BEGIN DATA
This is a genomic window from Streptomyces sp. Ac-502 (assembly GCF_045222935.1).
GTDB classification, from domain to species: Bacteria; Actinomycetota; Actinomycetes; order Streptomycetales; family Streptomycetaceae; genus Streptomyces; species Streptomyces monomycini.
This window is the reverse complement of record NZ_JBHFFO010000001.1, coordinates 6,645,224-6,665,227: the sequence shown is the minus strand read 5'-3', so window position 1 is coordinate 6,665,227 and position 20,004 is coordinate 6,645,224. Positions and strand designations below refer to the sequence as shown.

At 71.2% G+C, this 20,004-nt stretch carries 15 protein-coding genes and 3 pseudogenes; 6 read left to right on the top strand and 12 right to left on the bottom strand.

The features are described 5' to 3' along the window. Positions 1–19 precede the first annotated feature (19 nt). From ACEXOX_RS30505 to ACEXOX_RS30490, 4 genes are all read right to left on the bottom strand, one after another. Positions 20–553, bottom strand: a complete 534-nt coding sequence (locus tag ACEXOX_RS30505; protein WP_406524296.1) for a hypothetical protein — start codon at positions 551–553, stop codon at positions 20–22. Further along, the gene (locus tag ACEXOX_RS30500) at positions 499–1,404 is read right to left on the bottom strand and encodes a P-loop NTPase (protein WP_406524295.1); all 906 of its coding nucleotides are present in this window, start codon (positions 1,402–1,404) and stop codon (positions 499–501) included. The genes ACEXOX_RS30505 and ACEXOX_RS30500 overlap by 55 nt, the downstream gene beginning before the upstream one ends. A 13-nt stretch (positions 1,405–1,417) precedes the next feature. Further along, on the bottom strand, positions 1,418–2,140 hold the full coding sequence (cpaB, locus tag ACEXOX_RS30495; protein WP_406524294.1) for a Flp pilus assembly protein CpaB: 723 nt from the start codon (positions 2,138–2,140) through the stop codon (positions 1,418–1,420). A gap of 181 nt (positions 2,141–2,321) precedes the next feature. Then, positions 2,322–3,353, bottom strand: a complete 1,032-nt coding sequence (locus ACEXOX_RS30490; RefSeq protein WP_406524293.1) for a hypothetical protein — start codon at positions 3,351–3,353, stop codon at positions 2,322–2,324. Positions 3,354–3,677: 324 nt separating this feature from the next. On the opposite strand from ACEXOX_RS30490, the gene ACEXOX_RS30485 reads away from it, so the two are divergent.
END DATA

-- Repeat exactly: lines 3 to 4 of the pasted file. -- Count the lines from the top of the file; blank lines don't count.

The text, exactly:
This window is the reverse complement of record NZ_JBHFFO010000001.1, coordinates 6,645,224-6,665,227: the sequence shown is the minus strand read 5'-3', so window position 1 is coordinate 6,665,227 and position 20,004 is coordinate 6,645,224. Positions and strand designations below refer to the sequence as shown.

At 71.2% G+C, this 20,004-nt stretch carries 15 protein-coding genes and 3 pseudogenes; 6 read left to right on the top strand and 12 right to left on the bottom strand.